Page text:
By Andrew Cohen
It may not be what Democrats want to hear as Inauguration Day approaches, but some sharp regulatory maneuvering could extend President Bush’s agenda long after January 20.
Administrative law expert Anne Joseph O’Connell, an assistant professor at Berkeley Law, says the Bush Administration “has been brilliant in controlling public policy through its regulatory strategy, in particular the midnight regulation activity.” The phrase “midnight regulations,” which stems from John Adams appointing 16 judges in the last hours of his presidency, describes the final sprint to effect policy change before leaving office.
Earlier this year, White House Chief of Staff Joshua Bolten instructed federal agencies to propose any new rule by June 1, and to issue it by November 1. Significant rules—those with more than a $100 million impact on the economy—can’t take effect until 60 days from the date they’re issued. That means major regulations issued before November 20 will be harder for President-elect Obama to erase.
“Significant rules are easier to undo if they’re issued within 60 days of the new administration coming in,” says O’Connell, recently interviewed on the subject by National Public Radio. “On January 20, the new Administration just sends a memo to agencies freezing rules that haven’t yet taken effect. All administrations have been aware of the advantage of finishing their regulations earlier, but until now none had taken such proactive, formal steps to complete them.”
Obama will therefore encounter several Bush regulations, if completed by inauguration, that don’t sit well with his administration. One would give workers in federal-funded institutions wide discretion to cite moral objections to reproductive issues like contraceptives or abortion—and to not assist in performing related work. Others would eliminate environmental review from decisions affecting fisheries, and make it harder to regulate on-the-job risks.
Full Steam Ahead
Like most federal agency regulations, midnight regulations don’t require congressional approval. In 2001, Congress passed 24 major statutes and 112 other public laws; by contrast, federal agencies, cabinet departments, and the Executive Office of the President issued 70 significant rules and 3,383 other rules.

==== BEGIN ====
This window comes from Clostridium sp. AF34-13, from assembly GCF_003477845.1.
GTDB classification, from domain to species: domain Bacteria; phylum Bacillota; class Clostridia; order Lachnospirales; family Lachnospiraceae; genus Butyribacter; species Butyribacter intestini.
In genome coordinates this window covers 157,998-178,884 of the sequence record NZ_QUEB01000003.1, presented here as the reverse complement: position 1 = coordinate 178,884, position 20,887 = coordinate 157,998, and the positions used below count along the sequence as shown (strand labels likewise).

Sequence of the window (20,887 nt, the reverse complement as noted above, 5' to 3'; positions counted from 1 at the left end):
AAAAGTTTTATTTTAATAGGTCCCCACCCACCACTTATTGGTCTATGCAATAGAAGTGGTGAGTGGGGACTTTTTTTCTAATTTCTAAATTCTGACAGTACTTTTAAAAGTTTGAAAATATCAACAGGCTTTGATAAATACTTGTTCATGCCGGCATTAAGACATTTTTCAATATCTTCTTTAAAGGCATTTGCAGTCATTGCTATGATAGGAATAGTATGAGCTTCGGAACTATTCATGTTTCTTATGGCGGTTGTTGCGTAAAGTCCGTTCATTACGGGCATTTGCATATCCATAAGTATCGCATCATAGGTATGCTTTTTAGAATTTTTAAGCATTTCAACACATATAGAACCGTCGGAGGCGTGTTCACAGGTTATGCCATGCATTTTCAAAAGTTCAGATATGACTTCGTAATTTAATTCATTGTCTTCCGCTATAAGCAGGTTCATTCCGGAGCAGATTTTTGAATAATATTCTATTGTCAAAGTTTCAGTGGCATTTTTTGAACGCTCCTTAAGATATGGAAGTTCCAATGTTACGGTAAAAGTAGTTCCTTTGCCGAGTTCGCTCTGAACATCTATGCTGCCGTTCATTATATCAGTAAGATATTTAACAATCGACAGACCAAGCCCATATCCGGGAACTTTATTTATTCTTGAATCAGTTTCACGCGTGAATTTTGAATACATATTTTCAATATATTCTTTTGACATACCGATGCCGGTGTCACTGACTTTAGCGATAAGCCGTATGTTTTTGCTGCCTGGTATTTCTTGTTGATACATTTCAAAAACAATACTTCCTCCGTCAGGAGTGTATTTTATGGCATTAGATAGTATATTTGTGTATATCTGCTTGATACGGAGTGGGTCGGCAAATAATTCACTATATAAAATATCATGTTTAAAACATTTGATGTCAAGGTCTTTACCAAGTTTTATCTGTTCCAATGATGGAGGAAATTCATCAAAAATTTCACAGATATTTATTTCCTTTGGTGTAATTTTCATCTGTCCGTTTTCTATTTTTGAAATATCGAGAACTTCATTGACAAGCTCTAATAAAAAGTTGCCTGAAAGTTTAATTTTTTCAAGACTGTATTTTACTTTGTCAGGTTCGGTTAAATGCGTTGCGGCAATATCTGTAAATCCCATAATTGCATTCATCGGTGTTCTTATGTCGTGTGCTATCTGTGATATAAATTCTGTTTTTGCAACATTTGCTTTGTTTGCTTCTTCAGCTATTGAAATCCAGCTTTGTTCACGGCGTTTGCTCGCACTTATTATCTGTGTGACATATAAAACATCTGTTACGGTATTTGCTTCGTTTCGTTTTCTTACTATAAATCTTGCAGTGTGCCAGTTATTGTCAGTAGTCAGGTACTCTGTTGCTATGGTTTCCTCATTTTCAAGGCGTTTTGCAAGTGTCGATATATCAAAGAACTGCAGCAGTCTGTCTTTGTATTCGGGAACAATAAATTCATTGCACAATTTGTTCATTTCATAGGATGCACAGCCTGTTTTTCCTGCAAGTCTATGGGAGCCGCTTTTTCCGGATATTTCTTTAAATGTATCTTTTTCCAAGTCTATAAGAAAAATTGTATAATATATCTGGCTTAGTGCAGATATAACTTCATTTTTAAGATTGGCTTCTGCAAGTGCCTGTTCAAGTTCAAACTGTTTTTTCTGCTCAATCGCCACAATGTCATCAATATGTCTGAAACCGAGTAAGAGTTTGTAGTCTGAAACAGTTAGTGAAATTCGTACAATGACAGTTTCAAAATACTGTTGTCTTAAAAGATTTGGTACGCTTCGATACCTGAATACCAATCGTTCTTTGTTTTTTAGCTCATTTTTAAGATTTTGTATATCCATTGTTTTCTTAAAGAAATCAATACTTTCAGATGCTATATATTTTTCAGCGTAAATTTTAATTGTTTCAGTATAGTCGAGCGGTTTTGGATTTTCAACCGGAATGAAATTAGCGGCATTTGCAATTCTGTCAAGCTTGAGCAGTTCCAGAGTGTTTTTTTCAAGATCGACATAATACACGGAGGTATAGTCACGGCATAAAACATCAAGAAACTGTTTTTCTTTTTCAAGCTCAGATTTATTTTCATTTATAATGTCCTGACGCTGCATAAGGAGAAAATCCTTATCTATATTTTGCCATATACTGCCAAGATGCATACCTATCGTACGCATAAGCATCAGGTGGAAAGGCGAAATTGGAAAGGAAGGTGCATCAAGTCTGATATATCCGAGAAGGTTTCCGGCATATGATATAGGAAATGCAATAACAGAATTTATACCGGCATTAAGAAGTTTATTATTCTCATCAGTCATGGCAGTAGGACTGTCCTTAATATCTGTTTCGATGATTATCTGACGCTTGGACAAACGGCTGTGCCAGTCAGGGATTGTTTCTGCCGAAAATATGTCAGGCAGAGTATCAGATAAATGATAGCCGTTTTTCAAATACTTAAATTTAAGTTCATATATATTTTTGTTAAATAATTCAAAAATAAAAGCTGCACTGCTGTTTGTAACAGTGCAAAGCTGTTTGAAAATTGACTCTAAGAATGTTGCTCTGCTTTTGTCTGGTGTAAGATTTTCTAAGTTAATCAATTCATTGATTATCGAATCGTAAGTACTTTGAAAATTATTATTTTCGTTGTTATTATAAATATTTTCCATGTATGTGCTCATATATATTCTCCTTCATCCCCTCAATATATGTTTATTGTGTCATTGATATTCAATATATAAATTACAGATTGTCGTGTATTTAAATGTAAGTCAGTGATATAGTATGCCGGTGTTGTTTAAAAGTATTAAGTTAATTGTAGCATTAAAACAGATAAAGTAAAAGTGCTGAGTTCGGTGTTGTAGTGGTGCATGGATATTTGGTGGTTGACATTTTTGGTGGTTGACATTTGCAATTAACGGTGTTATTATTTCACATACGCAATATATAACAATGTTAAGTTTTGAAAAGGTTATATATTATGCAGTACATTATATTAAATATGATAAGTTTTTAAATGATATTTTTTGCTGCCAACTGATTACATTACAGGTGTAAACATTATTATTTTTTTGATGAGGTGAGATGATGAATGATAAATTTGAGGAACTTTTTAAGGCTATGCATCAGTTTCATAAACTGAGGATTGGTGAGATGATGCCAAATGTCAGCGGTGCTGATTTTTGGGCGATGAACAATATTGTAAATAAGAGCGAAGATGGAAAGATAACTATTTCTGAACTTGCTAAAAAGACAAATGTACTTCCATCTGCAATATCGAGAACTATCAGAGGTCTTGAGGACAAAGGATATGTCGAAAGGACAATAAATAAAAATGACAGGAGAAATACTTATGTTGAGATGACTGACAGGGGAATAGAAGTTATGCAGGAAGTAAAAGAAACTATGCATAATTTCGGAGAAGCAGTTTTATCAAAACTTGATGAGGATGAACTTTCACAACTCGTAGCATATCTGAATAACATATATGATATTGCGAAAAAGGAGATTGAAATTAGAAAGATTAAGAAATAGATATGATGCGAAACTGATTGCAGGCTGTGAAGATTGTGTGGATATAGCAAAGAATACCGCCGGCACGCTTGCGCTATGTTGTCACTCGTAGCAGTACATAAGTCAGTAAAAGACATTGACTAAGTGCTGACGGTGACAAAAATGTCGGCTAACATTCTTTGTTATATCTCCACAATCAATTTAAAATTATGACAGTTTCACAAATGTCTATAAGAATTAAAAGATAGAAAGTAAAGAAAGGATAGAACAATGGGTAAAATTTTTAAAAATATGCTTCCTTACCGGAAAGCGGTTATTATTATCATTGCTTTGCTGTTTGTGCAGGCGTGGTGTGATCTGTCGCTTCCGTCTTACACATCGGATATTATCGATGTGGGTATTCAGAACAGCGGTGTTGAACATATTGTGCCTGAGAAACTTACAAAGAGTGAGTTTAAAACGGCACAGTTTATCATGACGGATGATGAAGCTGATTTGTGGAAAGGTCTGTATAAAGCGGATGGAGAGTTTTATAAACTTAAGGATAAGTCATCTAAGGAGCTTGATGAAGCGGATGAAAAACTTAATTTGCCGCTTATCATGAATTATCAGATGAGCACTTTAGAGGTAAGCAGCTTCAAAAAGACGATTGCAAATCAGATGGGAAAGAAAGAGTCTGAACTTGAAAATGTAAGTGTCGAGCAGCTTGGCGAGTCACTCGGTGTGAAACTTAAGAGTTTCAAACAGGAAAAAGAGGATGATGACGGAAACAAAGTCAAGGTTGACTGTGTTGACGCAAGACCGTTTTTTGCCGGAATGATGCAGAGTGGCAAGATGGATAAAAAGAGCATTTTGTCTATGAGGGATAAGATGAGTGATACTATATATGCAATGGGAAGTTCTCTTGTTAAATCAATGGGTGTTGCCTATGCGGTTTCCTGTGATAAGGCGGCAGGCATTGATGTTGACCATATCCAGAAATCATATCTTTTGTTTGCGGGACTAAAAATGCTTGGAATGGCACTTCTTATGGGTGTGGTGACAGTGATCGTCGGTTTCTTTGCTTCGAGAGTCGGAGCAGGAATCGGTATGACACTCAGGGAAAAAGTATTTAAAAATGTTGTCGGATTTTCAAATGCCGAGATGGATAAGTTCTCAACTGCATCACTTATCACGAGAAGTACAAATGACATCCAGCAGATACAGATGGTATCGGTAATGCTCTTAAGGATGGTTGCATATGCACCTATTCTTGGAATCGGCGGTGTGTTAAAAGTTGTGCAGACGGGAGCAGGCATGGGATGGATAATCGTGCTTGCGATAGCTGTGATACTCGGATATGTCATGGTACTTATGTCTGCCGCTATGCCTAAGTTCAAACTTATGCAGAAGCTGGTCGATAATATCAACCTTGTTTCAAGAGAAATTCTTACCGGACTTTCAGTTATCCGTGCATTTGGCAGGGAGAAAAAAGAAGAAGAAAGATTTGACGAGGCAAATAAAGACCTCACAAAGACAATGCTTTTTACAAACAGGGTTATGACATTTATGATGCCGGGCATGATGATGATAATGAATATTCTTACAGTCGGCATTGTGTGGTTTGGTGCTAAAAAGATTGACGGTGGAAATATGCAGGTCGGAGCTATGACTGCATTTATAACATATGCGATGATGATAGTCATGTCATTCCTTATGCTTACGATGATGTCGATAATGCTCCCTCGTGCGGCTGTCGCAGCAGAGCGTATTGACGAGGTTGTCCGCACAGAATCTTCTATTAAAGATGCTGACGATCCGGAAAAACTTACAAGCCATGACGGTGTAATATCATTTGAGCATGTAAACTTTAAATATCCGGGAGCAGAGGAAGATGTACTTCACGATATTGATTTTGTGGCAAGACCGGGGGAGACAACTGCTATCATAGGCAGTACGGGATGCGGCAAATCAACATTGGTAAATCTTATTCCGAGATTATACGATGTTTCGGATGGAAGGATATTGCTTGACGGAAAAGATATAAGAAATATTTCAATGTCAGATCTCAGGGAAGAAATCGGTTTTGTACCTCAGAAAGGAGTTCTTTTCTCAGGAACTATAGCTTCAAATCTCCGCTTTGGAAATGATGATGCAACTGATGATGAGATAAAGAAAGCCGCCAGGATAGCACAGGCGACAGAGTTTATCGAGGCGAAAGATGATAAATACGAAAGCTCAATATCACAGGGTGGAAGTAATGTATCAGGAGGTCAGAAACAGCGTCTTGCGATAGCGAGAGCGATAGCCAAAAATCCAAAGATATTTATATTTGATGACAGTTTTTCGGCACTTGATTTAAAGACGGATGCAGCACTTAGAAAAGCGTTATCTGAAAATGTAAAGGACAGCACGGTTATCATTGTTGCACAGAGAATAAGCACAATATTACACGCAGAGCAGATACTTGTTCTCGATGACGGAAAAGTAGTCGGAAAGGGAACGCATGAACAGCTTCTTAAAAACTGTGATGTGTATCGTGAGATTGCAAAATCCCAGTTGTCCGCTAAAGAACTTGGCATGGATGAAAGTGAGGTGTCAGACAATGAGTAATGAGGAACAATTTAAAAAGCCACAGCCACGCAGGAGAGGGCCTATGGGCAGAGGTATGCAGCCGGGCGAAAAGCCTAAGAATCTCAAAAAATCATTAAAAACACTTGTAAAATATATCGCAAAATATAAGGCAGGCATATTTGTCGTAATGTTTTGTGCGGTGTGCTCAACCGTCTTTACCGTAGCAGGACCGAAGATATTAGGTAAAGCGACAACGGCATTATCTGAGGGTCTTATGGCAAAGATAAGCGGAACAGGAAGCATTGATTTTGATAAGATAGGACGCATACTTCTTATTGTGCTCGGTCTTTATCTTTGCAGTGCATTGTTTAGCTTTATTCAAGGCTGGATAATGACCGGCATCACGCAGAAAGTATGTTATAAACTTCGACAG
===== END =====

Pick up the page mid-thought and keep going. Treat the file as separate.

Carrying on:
Although most regulations are subject to public input, O’Connell says the Bush Administration has raced through several far-reaching measures. Exhibit A: The U.S. Department of the Interior announced it would take just four days to review 200,000 public comments on endangered-species rules—which would have required staff members to read through seven per minute.
“The more pressed the agency is in a political transition, the more likely statutory procedural requirements are to be violated,” O’Connell wrote in a recent Virginia Law Review article entitled “Political Cycles of Rulemaking: An Empirical Portrait of the Modern Administrative State.” Her article further noted that “an agency may neglect a requirement entirely.”
President Carter published more than 10,000 pages of new rules during his last month in office, on everything from crash tests for cars to access to medical records. President Clinton even issued a rule that set new requirements for ergonomic work spaces. Why this mad dash to jam through policy at the 11th hour?
“Outgoing presidents want to extend their administration’s reach,” says O’Connell, whose article won last year’s Association of American Law Schools’ Scholarly Papers Competition for faculty with fewer than five years of law teaching. “In their final months, we see an attempt to lock in often controversial policy decisions. Even if some can be undone, the effort a new administration has to put forth to undo them can slow momentum for starting on its own agenda.”
The Democrats’ Response
Using the regulatory process to overturn Bush Administration rules finalized before November 20 would require new investigation and comment periods—which could take years to finish. Instead, House Democrats may employ the Congressional Review Act (CRA).
Under the CRA, a regulation issued within 60 legislative days of Congress adjourning isn’t considered legally finalized until the 15th legislative day of the new session—sometime in February. Congress then has 60 days to review and reverse it with a joint resolution that can’t be filibustered in the Senate.
“Because of technicalities involving the legislative adjournment date, it’s possible that any regulation finalized from early June through November 20 could be overturned by the CRA,” O’Connell says. “But by the time you do that, the regulation could already be in effect for weeks or months. Also, with this financial crisis and other pressing concerns, Obama and Congress have many other legislative priorities.”
Whatever tactic the Democrats use, O’Connell says midnight regulations—warts and all—will remain a presidential tradition: “I think we all acknowledge some problems with legitimacy and efficiency. On the other hand, it’s not clear what the solution is. Some have proposed barring any non-emergency regulations after November 1, but then midnight just becomes 11 p.m.”